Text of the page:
News in Detail
January 3, 2019

The Evolution of Ski Touring and Hike N Ride Boots

Ski touring was once a niche form of skiing and the reserve of a few, willing to sacrifice skiing performance, from their boots, for the ability to walk/skin uphill more easily.

Ski Touring Boots- Profeet, Fulham

Photo: www.konradbartelski.photography

Article: Rosie, Johan and Frazer @profeet
 
In the 1990s there were only a few niche touring boot brands (Dynafit, Scarpa, Garmont) and even in the late 1990s & 2000s companies such as Salomon shied away from the ski touring markets. The high investments needed to develop a new model could not be justified as the sales were so small. Ski touring boots remained heavy, bad fitting and skiing performance was severely compromised by a combination of shell design and ski/walk function.
 
This started to change with the advent of fat skies which made off-piste skiing more accessible for every level of skier. The huge increase in the number of off-piste skiers also drove the keener skiers to take up ski touring in search of fresh tracks. With all this growth in off-piste and touring the main ski boot manufacturers started to invest and develop ski boots adapted for some uphill walking/skinning and the category known as “Hike and Ride” was born.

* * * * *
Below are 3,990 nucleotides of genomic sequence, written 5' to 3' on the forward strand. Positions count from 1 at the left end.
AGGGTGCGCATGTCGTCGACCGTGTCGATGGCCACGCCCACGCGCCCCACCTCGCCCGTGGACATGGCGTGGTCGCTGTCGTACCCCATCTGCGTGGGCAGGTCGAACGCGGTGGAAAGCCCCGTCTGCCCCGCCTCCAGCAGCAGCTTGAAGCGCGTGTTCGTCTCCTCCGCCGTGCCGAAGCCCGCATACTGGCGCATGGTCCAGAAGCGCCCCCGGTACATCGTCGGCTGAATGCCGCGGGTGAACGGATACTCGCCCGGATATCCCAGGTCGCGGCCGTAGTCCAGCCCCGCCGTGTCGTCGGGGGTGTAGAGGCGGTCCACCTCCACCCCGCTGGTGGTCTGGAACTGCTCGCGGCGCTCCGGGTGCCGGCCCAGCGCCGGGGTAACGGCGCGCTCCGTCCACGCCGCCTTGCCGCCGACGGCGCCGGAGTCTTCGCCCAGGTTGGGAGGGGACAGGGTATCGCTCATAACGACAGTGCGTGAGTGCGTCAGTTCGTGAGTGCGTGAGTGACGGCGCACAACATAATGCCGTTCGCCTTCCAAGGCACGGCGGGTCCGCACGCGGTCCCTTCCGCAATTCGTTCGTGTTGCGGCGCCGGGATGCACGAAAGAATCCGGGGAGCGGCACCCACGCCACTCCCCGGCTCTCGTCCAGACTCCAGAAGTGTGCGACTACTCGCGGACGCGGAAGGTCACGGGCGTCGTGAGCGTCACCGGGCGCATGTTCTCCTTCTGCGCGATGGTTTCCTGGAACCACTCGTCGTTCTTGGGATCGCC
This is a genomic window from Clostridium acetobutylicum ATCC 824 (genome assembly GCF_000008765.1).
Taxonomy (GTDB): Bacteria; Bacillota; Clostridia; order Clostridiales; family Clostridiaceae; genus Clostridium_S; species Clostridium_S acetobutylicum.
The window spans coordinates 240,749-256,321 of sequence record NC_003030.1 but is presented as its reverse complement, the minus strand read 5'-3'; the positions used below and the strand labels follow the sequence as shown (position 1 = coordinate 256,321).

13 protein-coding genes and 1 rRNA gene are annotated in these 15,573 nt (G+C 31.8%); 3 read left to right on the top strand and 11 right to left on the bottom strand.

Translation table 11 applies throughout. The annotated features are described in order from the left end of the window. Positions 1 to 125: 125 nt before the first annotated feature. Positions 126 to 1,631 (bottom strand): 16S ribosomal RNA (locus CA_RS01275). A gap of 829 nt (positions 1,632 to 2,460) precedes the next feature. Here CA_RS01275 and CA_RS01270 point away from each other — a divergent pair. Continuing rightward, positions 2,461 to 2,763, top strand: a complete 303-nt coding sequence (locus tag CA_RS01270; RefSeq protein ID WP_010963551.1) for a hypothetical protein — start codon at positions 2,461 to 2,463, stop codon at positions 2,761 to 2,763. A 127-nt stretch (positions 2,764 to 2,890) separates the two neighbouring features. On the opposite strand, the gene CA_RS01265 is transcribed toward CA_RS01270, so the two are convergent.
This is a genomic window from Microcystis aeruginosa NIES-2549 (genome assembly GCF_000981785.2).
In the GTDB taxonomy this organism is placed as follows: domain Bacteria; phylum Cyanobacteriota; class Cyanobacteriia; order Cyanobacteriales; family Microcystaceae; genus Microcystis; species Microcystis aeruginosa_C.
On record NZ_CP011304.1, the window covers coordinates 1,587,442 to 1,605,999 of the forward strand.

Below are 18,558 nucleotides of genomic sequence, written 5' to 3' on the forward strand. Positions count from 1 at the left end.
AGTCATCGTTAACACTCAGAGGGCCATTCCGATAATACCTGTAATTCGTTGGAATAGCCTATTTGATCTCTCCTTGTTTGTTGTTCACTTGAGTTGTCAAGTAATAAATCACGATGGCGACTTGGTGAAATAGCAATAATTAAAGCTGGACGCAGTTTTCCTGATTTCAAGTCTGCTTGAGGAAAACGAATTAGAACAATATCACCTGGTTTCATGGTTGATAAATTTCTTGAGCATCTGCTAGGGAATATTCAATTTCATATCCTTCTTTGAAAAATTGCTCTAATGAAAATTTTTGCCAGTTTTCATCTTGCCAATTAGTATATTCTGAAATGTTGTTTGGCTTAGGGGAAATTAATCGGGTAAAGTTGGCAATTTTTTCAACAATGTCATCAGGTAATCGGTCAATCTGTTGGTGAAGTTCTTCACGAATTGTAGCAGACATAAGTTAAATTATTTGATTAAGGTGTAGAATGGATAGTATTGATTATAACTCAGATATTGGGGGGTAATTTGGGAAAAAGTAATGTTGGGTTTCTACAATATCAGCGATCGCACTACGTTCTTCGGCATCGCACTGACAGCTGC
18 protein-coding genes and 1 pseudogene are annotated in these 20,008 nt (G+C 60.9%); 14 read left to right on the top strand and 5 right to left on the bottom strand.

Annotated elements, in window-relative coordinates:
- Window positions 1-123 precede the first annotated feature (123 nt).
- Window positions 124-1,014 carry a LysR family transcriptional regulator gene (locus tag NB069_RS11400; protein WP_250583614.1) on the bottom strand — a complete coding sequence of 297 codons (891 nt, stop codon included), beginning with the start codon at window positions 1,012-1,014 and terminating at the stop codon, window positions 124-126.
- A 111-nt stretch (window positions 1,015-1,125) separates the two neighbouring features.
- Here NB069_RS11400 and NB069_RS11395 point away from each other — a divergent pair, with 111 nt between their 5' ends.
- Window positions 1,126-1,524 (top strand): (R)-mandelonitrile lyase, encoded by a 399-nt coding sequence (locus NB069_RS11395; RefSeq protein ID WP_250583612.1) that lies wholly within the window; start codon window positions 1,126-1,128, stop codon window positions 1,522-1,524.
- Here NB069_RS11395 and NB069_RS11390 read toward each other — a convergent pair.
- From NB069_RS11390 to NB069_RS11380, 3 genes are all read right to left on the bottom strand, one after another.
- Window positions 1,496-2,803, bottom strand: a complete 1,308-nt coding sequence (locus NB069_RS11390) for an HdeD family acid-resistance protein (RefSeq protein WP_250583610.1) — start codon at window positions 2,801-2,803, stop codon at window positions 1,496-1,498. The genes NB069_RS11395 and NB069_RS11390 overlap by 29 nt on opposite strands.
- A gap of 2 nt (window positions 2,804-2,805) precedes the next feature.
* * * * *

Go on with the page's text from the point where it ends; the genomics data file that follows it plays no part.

Pioneered by the likes of Salomon with the Quest, and Tecnica with the Cochise, these boots offered skiers the ability to ski the whole resort. They initially featured a walk function that made access to the backcountry and dancing on tables at après easier, and later a walking sole was added that made them far more practical. However, their downside was always weight and the sole and walk mode were always a compromise.
 
At the same time hut-to-hut ski touring was taking off: both classic touring such as the Haute Route (Chamonix-Zermatt), and also the ultra-style ski touring competitions such as the Patrouille des Glacier (Verbier-Zermat). The traditional touring boot manufacturers were therefore also able more anatomical and better performing boots for freeride skiers and lightweight racing boots for the competitors.
 
 

Freeride and Touring Boots today

The Freeride and Touring boots being produced today are no longer alpine boots with walk functions or boxing touring boots that don’t ski well. There is far less compromise between up and downhill performance thanks to the use of newer lighter plastics, thinner shells, better walking soles and more efficient ski/walk modes that lock the shell and cuff together in a more efficient way for skiing and yet allow a greater range of motion for walking.

 

The line can become blurred with some of these models such as the Atomic Hawx Ultra EXT 130 (1,420 grams) and Tecnica Zero G 130 (1,320 grams) both providing skiing performance close to an alpine boot yet with weights close to some of the lighter ski touring boots available. These boots can be used for multi-day tours and may even be considered touring boots.